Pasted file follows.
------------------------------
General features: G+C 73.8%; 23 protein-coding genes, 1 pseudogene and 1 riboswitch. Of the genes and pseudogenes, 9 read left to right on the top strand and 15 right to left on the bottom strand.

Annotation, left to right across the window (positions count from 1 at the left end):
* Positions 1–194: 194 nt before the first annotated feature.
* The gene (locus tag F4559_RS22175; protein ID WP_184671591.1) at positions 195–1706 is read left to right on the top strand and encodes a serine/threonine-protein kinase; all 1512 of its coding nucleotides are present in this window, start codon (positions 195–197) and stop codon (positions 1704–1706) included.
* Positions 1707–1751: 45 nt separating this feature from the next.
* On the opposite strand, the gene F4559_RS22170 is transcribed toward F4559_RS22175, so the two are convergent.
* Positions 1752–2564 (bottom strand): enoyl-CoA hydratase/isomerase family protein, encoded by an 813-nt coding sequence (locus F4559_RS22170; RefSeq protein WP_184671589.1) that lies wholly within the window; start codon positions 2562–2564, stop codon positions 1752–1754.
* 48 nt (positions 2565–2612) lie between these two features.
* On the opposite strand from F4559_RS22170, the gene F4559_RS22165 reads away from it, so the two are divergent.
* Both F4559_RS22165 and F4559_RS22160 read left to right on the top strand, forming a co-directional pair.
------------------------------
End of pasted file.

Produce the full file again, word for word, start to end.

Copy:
General features: G+C 73.8%; 23 protein-coding genes, 1 pseudogene and 1 riboswitch. Of the genes and pseudogenes, 9 read left to right on the top strand and 15 right to left on the bottom strand.

Annotation, left to right across the window (positions count from 1 at the left end):
* Positions 1–194: 194 nt before the first annotated feature.
* The gene (locus tag F4559_RS22175; protein ID WP_184671591.1) at positions 195–1706 is read left to right on the top strand and encodes a serine/threonine-protein kinase; all 1512 of its coding nucleotides are present in this window, start codon (positions 195–197) and stop codon (positions 1704–1706) included.
* Positions 1707–1751: 45 nt separating this feature from the next.
* On the opposite strand, the gene F4559_RS22170 is transcribed toward F4559_RS22175, so the two are convergent.
* Positions 1752–2564 (bottom strand): enoyl-CoA hydratase/isomerase family protein, encoded by an 813-nt coding sequence (locus F4559_RS22170; RefSeq protein WP_184671589.1) that lies wholly within the window; start codon positions 2562–2564, stop codon positions 1752–1754.
* 48 nt (positions 2565–2612) lie between these two features.
* On the opposite strand from F4559_RS22170, the gene F4559_RS22165 reads away from it, so the two are divergent.
* Both F4559_RS22165 and F4559_RS22160 read left to right on the top strand, forming a co-directional pair.